While rich nations bear most of the historical responsibility for global warming, their place is being taken by emerging giants such as China, India and Brazil which emit massive amounts of carbon in their rapid development.

These countries will also have to meet emissions curb under a new deal, but some are reticent for fear the restrictions may slow down their economic growth machines.

The Kyoto protocol's first roster of pledges expires at the end of the year, and an amended version must be adopted in Qatar to regulate emissions curbs until 2020.

But Zinglersen said Wednesday: "We are very concerned that success in Doha is currently far from certain. With only two days left in Bonn we have made very little progress on a number of key issues."

The United States had never ratified the Kyoto Protocol, while Russia and Japan have said they did not intend to sign up from next year. Australia and New Zealand have not confirmed their positions, while Canada withdrew from the protocol last year.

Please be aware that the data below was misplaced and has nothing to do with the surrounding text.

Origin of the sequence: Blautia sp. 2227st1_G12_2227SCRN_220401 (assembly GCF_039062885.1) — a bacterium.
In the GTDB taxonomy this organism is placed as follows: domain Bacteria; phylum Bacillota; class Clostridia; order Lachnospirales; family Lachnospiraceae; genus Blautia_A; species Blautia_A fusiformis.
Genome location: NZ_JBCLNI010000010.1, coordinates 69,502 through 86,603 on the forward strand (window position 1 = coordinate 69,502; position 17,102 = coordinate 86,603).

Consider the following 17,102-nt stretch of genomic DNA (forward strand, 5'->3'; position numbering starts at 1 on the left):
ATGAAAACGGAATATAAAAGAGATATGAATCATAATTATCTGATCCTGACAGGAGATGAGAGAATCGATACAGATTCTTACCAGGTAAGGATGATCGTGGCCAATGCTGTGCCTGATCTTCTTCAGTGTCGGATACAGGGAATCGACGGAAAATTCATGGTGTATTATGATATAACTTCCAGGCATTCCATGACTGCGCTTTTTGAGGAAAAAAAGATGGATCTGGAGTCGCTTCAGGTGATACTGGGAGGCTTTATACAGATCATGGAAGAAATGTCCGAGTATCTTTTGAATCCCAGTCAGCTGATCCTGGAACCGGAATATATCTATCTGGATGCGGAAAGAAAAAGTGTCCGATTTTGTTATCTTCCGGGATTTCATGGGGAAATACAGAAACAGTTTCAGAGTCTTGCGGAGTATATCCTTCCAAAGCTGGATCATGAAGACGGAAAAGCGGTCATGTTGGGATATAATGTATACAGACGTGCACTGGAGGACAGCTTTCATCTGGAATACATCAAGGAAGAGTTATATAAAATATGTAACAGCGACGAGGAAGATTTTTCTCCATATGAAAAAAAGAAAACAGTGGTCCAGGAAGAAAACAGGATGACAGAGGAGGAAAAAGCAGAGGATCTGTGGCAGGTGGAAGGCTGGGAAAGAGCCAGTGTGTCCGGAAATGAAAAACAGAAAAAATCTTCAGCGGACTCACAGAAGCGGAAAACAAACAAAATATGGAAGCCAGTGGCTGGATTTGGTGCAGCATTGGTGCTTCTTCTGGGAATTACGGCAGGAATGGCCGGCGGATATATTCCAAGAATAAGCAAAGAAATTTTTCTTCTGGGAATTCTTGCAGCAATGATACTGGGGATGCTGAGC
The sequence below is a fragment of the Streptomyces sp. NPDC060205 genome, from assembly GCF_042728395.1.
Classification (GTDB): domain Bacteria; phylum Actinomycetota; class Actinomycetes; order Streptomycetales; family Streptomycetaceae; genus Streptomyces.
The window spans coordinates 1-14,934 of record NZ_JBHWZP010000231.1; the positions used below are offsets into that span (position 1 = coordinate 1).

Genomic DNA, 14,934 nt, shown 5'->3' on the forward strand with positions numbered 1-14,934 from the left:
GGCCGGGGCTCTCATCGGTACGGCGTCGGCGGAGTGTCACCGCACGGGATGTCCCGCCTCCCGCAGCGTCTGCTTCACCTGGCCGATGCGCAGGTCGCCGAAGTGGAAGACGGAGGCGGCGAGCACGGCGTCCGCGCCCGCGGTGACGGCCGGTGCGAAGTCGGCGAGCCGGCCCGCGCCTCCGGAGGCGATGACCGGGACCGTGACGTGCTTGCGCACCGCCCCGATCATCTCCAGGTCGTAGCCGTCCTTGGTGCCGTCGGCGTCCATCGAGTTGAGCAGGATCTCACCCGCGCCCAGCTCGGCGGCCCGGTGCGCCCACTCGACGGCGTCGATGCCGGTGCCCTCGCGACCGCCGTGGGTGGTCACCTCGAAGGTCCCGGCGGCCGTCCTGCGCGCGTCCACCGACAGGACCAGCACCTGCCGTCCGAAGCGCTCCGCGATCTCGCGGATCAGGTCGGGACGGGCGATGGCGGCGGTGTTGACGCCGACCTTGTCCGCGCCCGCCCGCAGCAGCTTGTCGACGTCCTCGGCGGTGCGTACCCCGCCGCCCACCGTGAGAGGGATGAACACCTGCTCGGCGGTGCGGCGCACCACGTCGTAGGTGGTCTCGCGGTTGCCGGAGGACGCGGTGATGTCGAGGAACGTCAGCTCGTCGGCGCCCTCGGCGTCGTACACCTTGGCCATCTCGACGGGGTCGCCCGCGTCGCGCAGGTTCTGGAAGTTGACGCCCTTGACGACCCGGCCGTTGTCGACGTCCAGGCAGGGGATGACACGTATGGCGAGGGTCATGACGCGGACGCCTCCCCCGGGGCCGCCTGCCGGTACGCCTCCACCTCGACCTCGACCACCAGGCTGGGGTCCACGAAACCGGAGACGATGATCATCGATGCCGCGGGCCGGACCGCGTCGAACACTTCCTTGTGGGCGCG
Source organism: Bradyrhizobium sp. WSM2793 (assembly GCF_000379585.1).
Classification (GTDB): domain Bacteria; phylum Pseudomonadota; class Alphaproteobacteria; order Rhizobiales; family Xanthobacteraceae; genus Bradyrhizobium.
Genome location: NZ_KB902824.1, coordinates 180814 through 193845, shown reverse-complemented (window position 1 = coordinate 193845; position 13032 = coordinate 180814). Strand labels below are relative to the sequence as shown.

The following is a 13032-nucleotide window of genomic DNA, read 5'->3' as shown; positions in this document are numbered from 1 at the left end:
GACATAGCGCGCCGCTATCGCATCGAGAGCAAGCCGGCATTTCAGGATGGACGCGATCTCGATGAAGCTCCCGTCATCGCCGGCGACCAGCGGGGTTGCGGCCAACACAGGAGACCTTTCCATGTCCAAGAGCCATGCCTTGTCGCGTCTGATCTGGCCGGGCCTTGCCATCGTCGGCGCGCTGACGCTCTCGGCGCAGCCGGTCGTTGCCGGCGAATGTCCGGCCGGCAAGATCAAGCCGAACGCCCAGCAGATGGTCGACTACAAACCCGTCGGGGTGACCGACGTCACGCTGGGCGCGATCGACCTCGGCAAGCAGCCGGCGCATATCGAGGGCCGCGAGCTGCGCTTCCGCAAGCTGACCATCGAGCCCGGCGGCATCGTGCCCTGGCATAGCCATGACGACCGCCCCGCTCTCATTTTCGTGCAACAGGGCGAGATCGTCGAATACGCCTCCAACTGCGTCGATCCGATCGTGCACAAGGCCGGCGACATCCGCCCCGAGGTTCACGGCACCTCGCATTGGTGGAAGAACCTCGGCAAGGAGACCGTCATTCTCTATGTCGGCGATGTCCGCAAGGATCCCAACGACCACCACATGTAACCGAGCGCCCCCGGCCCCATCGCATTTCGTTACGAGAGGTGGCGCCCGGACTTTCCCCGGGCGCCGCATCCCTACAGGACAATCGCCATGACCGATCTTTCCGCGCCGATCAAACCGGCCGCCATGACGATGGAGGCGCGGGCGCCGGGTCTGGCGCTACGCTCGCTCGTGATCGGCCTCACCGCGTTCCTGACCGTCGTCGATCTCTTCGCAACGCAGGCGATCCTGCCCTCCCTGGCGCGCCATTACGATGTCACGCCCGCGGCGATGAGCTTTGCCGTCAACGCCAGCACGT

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Kyoto Protocol architect 'frustrated' by climate dialogue
Bonn (AFP) May 23, 2012
UN climate talks are going nowhere, as politicians dither or bicker while the pace of warming dangerously speeds up, one of the architects of the Kyoto Protocol told AFP. "It seems to me that negotiations are returning to square one," said Raul Estrada, the "father" of the world's only treaty to specify curbs in greenhouse gases, as the first talks for a new global pact took place in Bonn. ... read more